Calamos ETF Suite Targets Nervous Investors

The ETFs will offer 100% downside protection and limit upside when held for a year.

Wealth Management Editor
Reviewed by: Staff
Edited by: Ron Day

Calamos Investments, a big mutual fund issuer with a handful of ETFs, is going after nervous investors with a new suite of exchange-traded funds that will offer 100% principal protection in exchange for an upside cap on performance.

The first of 12 Structured Protection ETFs will use an options strategy to mimic the performance of an index while also providing downside protection, capping performance in the 9.2% to 9.65% range over 12 months, the $37.1 billion company said in a statement. The exact upside percentage will be set on May 1, the day the funds become available.

The first ETF in the suite, the Calamos S&P 500 Structured Alt Protection ETF (CPSM), is pegged to the performance of the S&P 500 Index. The June launch will feature the Calamos Nasdaq 100 Structured Alt Protection ETF (CPNJ), tracking the Nasdaq 100 Index.

 And July will feature the Calamos Russell 2000 Structured Alt Protection ETF (CPRJ), which is pegged to the Russell 2000 Index.

That cycle will repeat for the next 12 months, giving investors and financial advisors access to three popular indexes with full downside protection and a range of upside caps on performance.

Matt Kaufman, head of ETFs at Naperville, Illinois-based Calamos, said the upside caps are based on options pricing on the underlying index over the 15 trading days leading up to each ETF’s launch, so it’s too early to say what the caps might be on each fund in the suite.

The full benefit of the downside protection, as well as the nuance of the upside cap, is only guaranteed if the ETFs are purchased on the launch date and held for the full 12-month term.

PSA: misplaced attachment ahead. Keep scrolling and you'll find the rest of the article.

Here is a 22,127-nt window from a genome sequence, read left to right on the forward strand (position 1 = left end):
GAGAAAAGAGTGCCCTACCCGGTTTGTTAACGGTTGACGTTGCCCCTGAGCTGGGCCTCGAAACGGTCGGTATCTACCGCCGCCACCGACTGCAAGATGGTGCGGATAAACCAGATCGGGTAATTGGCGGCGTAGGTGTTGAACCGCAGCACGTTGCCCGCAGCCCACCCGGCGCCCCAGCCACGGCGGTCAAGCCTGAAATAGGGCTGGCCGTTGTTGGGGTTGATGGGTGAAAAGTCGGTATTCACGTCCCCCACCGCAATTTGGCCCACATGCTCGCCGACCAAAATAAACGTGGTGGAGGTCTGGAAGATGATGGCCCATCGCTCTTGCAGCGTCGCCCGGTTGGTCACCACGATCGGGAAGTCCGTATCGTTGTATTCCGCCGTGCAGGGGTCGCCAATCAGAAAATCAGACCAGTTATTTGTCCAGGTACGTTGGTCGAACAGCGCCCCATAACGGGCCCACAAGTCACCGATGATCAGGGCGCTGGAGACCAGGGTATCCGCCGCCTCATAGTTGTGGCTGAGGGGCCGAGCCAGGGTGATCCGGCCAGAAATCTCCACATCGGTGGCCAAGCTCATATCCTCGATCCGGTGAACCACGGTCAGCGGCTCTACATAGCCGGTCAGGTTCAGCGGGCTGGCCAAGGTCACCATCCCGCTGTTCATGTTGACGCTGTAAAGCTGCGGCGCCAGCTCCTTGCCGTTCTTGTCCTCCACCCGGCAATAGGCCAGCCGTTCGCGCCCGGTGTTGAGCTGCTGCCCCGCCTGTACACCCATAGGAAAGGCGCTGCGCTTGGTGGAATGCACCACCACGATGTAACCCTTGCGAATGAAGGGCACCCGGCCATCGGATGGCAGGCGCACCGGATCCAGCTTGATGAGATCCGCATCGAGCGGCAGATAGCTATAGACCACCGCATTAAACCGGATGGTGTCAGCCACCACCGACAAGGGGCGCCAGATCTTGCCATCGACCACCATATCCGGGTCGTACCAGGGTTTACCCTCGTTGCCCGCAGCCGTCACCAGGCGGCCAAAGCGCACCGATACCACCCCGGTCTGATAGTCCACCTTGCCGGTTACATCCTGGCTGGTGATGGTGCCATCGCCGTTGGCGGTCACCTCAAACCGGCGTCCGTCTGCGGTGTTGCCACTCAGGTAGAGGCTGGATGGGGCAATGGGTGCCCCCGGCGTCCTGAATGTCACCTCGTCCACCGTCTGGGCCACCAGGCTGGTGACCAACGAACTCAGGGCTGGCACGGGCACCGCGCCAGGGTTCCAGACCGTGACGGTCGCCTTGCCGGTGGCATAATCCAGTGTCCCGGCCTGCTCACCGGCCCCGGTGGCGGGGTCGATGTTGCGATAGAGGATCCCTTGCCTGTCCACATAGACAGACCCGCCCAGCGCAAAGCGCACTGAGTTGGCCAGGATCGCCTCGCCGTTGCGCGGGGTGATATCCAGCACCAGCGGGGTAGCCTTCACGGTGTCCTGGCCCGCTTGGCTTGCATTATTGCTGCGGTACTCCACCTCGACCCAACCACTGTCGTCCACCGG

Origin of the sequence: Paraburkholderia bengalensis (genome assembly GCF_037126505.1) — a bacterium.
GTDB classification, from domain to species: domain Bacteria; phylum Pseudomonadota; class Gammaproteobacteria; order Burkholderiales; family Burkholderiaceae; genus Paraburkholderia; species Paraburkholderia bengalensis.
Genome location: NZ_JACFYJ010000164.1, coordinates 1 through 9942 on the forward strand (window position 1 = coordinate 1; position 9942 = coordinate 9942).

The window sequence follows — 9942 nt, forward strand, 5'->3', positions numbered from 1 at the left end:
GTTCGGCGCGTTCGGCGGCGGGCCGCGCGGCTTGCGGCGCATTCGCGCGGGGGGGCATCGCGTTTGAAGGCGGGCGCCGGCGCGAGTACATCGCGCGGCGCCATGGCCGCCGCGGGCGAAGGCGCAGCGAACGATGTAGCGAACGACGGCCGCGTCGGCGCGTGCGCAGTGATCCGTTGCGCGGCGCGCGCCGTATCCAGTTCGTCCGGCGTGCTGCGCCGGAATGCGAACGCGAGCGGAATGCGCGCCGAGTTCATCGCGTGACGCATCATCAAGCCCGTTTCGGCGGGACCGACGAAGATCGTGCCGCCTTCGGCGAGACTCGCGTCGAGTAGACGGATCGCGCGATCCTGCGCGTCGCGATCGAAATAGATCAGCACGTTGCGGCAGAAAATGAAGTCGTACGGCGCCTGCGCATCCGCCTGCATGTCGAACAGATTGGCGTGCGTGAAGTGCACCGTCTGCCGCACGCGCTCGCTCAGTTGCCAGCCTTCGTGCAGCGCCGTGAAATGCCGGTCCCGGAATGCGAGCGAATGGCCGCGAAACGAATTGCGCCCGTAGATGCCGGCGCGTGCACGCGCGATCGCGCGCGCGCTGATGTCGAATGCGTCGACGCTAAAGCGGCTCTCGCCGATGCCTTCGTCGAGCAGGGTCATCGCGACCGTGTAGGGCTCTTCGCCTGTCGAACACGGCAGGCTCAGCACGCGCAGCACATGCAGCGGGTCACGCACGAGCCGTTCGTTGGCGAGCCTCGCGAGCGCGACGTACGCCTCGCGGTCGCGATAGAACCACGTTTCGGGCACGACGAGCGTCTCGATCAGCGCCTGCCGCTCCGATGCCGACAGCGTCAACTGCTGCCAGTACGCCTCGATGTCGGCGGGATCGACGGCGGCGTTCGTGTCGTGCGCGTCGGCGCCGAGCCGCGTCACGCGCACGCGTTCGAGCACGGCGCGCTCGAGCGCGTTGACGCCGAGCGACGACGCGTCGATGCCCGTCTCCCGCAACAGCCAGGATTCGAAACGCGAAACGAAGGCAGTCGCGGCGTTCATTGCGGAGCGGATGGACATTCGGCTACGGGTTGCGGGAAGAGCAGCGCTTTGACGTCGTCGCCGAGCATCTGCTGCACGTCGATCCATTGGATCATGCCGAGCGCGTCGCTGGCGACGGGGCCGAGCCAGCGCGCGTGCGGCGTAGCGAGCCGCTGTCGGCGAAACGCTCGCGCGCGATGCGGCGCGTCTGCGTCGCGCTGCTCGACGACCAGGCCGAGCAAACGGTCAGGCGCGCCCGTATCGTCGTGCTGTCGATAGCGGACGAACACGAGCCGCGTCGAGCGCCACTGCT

For example, if an investor bought May’s CPSM later this year after the S&P had gained 2%, that investor's upside cap would only be around 7% and the downside protection wouldn’t kick in until the price dropped back to where it was in May.

Another scenario could be buying in after the ETF had already experienced a decline of 2%, which would effectively lift the upside cap to around 11% with the downside protection capped at a level above the investor’s entry point.

“If you buy when the ETF is down and the market finishes up, you will have a better cap as long as you hold it to the end,” Kaufman said.

There are similar strategies sprinkled across the ETF space, but at 69 basis points, the Calamos suite will be the cheapest offering full downside protection.

“The Calamos ETFs are coming on the heels of the launch of similar funds by Innovator last year,” said Sumit Roy, senior ETF analyst at

Roy pointed to the Innovator Equity Defined Protection 2-Year to July 2025 ETF (TJUL) as evidence of the potential in the space.

“TJUL was the first ETF to offer 100% downside protection and it has $231 million, suggesting there is ample demand for these products,” he said.

As with most of the ETFs offering downside protection in exchange for capped upside, TJUL has a few distinctions worth noting. In addition to its 79-basis point fee, the downside protection requires a two-year commitment.

Calamos manages $33.7 million in four exchange-traded funds. 

Jeff Benjamin is the wealth management editor at, responsible for coverage related to the financial planning industry. This includes writing, hosting podcasts, webinars, video interviews and presenting at in-person events.

Jeff is a veteran journalist with more than 30 years’ experience covering the financial markets. He has won more than two dozen national and regional awards for his reporting. He most recently worked as a senior columnist at InvestmentNews where he wrote about investment products and strategies, as well as the broader financial planning industry. Prior to that, Jeff worked as an analyst at Cerulli Associates where he researched and wrote reports on the alternative investments industry. Jeff also worked as a money management reporter at Dow Jones Newswires, where he covered the mutual fund industry.

Based in North Carolina, Jeff is a former Marine and has a bachelor’s degree in journalism from Central Michigan University.